Here’s Sardinian grand-daughter Gaia to demonstrate how to make them, with a little help from Pasta Grannies Anna and Clelia:
Best served with plain tomato and basil sauce, or basic with butter
and sage. Or go bold with sheep’s meat sauce and extra cheese.
Lastly, Lorighittas. Looks like jewellery. This braided, ring-shaped pasta variety is originally from the 16th century western Sardinian, from one called Morgongiori.
It looks magical and to see how an elastic thread of pasta,
intertwined around the fingers, becomes an edible work of art.
As usual, mix the semolina flour and three or four pinches of salt; a little at a time, add the water and work it with your hands until it gets soft and smooth. Prepare some noodle-like pastry stripes, thinning them on a pastry board. Now take the noodle and round it twice around the index and middle finger held together.
Finally, hold the strip with one hand while with the other you roll the two “rings”, intertwining them. It’s less complicated than it seems, but it does take 3 hours to make a family-sized batch. Lorighittas are left to dry on a towel, in baskets, before boiling them. Easiest served with a sausage based tomato sauce.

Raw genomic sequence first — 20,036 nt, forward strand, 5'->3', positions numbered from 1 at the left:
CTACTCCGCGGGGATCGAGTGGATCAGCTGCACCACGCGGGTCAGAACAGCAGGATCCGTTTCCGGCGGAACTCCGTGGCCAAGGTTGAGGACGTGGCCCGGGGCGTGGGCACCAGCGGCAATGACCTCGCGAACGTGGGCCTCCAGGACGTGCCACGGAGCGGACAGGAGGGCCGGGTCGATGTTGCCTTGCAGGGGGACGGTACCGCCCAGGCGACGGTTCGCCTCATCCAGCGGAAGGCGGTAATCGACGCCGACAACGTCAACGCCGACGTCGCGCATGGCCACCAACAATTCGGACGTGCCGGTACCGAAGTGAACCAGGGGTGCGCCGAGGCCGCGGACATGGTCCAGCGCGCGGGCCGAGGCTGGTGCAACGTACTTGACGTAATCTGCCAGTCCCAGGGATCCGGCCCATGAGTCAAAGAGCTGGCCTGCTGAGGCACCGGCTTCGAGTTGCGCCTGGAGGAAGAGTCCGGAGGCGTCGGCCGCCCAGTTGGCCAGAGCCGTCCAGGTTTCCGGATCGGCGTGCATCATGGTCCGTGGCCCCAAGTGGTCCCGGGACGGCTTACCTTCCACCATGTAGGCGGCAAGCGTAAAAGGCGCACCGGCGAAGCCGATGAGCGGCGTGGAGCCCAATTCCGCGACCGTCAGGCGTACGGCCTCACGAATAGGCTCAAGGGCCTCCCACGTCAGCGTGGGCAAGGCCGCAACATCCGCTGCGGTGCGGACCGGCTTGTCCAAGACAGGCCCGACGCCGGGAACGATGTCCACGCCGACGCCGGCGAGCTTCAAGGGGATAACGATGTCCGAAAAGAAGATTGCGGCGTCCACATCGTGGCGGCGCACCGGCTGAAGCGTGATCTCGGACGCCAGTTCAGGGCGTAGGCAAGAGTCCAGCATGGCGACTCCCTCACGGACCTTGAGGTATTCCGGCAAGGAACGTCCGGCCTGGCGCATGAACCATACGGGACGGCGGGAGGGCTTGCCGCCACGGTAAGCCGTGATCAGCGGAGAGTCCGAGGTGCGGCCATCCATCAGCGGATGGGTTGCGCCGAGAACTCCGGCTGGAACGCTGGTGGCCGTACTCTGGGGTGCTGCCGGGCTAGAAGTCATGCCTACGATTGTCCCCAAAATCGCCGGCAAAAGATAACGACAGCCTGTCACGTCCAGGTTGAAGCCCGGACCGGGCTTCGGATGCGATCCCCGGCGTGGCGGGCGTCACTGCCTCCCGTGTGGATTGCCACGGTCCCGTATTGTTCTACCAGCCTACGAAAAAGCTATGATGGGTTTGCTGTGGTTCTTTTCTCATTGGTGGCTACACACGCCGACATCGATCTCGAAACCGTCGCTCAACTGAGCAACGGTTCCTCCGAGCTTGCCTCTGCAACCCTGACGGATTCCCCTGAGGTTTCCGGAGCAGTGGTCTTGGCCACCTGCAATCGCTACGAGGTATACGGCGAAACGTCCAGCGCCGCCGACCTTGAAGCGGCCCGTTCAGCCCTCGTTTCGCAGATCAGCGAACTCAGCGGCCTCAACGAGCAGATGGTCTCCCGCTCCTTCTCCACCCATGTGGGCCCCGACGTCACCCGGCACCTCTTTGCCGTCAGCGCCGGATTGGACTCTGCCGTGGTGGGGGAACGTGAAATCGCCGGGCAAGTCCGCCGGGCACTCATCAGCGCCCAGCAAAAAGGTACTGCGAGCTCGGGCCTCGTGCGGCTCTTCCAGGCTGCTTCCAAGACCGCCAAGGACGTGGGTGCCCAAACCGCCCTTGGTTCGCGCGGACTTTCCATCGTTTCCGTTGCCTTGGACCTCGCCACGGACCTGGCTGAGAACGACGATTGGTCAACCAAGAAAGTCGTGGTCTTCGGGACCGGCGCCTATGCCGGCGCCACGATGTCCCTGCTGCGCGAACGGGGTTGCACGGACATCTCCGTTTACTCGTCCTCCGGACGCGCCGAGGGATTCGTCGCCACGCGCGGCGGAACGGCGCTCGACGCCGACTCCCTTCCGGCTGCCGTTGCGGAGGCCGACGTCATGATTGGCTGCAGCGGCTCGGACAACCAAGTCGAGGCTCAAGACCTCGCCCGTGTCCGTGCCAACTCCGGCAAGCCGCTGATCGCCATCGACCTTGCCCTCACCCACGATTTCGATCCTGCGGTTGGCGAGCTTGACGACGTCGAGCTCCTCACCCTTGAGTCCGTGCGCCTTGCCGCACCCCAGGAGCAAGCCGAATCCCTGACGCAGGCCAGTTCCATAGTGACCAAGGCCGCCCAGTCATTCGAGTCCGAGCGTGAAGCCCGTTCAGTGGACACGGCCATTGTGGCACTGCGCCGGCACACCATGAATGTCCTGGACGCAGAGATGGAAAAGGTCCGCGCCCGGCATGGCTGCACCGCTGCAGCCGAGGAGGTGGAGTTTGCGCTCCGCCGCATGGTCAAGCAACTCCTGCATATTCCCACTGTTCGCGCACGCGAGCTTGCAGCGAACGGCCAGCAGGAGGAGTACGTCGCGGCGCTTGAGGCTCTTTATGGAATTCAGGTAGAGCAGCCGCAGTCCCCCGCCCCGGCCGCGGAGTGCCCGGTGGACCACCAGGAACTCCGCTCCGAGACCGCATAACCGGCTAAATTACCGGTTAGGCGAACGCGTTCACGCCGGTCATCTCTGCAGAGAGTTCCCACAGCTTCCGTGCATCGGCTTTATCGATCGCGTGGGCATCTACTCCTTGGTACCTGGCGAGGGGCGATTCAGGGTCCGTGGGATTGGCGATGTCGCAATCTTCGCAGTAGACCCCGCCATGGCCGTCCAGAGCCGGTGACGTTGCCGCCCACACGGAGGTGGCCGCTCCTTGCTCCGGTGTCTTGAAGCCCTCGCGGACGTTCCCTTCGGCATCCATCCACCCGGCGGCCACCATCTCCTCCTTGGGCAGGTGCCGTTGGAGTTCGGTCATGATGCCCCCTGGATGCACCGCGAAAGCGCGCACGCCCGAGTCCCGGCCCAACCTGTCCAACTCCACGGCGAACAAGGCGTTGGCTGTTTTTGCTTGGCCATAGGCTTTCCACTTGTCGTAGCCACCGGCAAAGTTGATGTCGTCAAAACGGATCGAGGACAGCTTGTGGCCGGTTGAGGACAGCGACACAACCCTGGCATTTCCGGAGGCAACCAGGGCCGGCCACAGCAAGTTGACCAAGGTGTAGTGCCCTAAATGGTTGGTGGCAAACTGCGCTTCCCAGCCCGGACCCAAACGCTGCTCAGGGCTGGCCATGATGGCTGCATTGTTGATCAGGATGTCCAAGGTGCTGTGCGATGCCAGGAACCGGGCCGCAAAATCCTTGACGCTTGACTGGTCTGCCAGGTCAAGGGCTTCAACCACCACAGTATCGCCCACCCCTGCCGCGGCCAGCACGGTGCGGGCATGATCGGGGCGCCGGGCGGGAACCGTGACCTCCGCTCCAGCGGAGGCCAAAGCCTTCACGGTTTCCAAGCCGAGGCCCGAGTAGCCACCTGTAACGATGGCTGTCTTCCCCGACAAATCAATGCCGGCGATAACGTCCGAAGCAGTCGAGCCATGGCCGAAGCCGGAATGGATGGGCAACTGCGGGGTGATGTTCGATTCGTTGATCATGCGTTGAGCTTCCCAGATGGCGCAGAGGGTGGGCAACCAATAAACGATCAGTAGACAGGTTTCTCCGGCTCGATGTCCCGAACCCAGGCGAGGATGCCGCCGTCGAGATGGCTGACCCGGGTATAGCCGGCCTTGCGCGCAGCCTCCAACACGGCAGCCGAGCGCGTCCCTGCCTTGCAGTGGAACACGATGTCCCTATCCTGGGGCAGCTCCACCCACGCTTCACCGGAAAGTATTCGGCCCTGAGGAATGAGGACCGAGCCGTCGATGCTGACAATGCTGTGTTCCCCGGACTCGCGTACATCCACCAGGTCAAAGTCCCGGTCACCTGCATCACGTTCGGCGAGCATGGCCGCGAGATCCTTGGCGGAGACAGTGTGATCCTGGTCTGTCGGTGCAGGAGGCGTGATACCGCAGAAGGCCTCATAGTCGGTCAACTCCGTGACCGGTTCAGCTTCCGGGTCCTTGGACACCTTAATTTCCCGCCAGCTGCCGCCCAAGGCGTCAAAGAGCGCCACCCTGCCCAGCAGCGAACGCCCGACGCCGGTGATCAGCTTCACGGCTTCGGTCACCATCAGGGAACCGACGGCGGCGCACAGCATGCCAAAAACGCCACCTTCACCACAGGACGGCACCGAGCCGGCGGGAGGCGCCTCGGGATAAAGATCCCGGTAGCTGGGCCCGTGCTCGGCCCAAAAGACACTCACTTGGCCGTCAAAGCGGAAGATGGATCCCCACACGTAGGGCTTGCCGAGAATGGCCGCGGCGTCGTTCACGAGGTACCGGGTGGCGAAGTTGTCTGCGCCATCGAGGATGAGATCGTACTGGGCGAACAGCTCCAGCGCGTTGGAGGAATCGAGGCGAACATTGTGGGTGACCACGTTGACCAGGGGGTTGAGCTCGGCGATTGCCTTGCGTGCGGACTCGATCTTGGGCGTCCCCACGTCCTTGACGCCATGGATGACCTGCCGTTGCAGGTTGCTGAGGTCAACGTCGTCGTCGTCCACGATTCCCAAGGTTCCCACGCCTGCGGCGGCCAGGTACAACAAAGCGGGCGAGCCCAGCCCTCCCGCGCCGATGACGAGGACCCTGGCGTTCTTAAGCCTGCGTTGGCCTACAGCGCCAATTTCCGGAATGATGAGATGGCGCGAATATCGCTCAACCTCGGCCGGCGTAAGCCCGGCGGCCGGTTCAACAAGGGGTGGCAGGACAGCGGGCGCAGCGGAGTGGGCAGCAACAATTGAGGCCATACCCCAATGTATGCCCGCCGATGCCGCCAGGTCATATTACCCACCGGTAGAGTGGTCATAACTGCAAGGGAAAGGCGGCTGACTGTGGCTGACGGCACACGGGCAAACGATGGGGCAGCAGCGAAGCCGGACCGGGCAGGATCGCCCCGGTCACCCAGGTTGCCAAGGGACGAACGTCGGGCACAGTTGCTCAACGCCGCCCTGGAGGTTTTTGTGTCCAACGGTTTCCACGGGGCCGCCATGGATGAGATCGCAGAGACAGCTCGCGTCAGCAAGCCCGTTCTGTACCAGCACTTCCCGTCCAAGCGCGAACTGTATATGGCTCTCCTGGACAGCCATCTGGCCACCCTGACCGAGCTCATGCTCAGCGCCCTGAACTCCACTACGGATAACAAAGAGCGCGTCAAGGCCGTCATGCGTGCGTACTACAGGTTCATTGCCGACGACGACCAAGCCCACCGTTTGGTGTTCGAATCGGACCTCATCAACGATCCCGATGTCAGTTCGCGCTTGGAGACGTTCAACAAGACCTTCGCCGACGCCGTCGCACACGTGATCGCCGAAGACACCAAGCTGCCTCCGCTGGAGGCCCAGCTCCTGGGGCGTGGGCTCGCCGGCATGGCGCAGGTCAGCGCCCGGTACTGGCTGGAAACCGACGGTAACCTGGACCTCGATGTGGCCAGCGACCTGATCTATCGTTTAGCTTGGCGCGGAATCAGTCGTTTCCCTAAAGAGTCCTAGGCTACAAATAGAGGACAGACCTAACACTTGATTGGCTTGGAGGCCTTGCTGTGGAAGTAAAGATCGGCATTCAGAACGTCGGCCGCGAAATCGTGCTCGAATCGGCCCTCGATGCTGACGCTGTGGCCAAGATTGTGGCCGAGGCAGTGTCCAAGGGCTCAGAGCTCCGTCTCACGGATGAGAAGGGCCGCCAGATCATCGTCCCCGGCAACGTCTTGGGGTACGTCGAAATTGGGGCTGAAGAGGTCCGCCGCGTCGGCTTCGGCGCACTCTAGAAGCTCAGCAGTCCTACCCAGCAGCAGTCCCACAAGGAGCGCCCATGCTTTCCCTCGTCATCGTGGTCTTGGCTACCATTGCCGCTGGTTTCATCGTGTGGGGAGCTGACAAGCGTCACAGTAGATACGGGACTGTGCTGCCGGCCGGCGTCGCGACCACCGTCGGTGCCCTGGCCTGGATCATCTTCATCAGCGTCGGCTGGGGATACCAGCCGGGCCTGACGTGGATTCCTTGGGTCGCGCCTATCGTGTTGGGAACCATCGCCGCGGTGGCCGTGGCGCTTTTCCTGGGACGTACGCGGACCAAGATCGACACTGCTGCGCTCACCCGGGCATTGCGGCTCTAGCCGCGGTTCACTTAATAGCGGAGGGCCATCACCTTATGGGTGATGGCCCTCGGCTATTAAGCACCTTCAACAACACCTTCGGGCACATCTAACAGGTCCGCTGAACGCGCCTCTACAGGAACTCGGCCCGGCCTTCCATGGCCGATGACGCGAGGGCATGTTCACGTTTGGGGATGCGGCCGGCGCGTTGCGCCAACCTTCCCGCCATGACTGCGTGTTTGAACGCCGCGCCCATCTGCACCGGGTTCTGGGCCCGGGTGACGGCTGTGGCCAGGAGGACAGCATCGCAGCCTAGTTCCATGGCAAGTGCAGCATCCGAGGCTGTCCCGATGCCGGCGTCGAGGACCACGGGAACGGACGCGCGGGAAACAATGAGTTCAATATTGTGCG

Here’s 93 year old Cesaria, an expert at making the very finest ones Lorighittas and sharing her impressive skills…
It’s comforting to know there’s still something that an automatic machine can’t reproduce, that only the magic of the human hand can create. It’s crucial to remember the importance of desiring and appreciating something that requires a lot of work, effort and devotion.
These are rituals we mustn’t lose; they give rhythm and sparkle to life, which the Sardinian people know well.
Until then, if you’re just dying to try some of these secret recipes, at least you can say the best pasta experience of your life is still ahead of you.